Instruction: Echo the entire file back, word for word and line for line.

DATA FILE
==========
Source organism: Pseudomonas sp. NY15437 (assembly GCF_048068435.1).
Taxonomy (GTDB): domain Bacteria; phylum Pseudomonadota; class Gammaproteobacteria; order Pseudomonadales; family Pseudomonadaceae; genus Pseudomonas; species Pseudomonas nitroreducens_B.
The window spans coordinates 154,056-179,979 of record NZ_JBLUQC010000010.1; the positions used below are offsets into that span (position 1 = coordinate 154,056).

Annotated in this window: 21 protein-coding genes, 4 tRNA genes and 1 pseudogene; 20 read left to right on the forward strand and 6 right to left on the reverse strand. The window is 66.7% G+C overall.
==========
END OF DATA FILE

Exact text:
Source organism: Pseudomonas sp. NY15437 (assembly GCF_048068435.1).
Taxonomy (GTDB): domain Bacteria; phylum Pseudomonadota; class Gammaproteobacteria; order Pseudomonadales; family Pseudomonadaceae; genus Pseudomonas; species Pseudomonas nitroreducens_B.
The window spans coordinates 154,056-179,979 of record NZ_JBLUQC010000010.1; the positions used below are offsets into that span (position 1 = coordinate 154,056).

Annotated in this window: 21 protein-coding genes, 4 tRNA genes and 1 pseudogene; 20 read left to right on the forward strand and 6 right to left on the reverse strand. The window is 66.7% G+C overall.